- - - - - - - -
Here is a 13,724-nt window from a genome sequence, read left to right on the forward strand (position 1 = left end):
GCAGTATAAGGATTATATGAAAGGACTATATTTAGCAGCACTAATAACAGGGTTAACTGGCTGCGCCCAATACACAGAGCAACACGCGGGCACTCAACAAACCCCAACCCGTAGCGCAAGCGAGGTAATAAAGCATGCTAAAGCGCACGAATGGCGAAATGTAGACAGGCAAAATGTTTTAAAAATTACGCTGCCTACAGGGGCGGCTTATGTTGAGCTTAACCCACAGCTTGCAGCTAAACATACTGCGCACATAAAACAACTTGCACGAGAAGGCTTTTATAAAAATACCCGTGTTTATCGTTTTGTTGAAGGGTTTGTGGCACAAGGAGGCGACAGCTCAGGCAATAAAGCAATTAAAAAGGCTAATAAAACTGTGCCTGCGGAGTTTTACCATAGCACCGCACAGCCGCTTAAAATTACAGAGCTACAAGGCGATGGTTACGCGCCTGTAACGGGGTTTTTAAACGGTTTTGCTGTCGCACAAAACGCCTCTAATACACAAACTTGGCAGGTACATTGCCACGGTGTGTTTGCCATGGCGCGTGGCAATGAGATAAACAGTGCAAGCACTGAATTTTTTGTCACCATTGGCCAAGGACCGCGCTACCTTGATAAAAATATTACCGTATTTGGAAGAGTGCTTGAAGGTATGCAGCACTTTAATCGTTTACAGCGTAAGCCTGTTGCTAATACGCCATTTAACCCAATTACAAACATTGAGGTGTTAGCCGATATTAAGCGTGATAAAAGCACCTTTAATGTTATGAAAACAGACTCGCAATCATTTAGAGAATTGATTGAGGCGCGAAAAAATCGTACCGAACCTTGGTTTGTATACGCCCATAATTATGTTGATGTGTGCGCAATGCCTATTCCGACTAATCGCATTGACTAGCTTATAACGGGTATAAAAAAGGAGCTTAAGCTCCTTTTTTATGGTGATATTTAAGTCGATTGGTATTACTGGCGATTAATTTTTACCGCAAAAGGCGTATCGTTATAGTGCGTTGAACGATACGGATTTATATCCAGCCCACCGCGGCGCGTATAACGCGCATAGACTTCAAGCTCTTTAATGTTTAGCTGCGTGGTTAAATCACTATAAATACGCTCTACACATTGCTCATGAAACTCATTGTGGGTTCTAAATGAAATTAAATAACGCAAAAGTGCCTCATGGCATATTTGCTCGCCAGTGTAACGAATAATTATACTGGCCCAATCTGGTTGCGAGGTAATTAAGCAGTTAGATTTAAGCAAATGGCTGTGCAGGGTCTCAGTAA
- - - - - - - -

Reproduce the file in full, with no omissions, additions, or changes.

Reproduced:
Here is a 13,724-nt window from a genome sequence, read left to right on the forward strand (position 1 = left end):
GCAGTATAAGGATTATATGAAAGGACTATATTTAGCAGCACTAATAACAGGGTTAACTGGCTGCGCCCAATACACAGAGCAACACGCGGGCACTCAACAAACCCCAACCCGTAGCGCAAGCGAGGTAATAAAGCATGCTAAAGCGCACGAATGGCGAAATGTAGACAGGCAAAATGTTTTAAAAATTACGCTGCCTACAGGGGCGGCTTATGTTGAGCTTAACCCACAGCTTGCAGCTAAACATACTGCGCACATAAAACAACTTGCACGAGAAGGCTTTTATAAAAATACCCGTGTTTATCGTTTTGTTGAAGGGTTTGTGGCACAAGGAGGCGACAGCTCAGGCAATAAAGCAATTAAAAAGGCTAATAAAACTGTGCCTGCGGAGTTTTACCATAGCACCGCACAGCCGCTTAAAATTACAGAGCTACAAGGCGATGGTTACGCGCCTGTAACGGGGTTTTTAAACGGTTTTGCTGTCGCACAAAACGCCTCTAATACACAAACTTGGCAGGTACATTGCCACGGTGTGTTTGCCATGGCGCGTGGCAATGAGATAAACAGTGCAAGCACTGAATTTTTTGTCACCATTGGCCAAGGACCGCGCTACCTTGATAAAAATATTACCGTATTTGGAAGAGTGCTTGAAGGTATGCAGCACTTTAATCGTTTACAGCGTAAGCCTGTTGCTAATACGCCATTTAACCCAATTACAAACATTGAGGTGTTAGCCGATATTAAGCGTGATAAAAGCACCTTTAATGTTATGAAAACAGACTCGCAATCATTTAGAGAATTGATTGAGGCGCGAAAAAATCGTACCGAACCTTGGTTTGTATACGCCCATAATTATGTTGATGTGTGCGCAATGCCTATTCCGACTAATCGCATTGACTAGCTTATAACGGGTATAAAAAAGGAGCTTAAGCTCCTTTTTTATGGTGATATTTAAGTCGATTGGTATTACTGGCGATTAATTTTTACCGCAAAAGGCGTATCGTTATAGTGCGTTGAACGATACGGATTTATATCCAGCCCACCGCGGCGCGTATAACGCGCATAGACTTCAAGCTCTTTAATGTTTAGCTGCGTGGTTAAATCACTATAAATACGCTCTACACATTGCTCATGAAACTCATTGTGGGTTCTAAATGAAATTAAATAACGCAAAAGTGCCTCATGGCATATTTGCTCGCCAGTGTAACGAATAATTATACTGGCCCAATCTGGTTGCGAGGTAATTAAGCAGTTAGATTTAAGCAAATGGCTGTGCAGGGTCTCAGTAA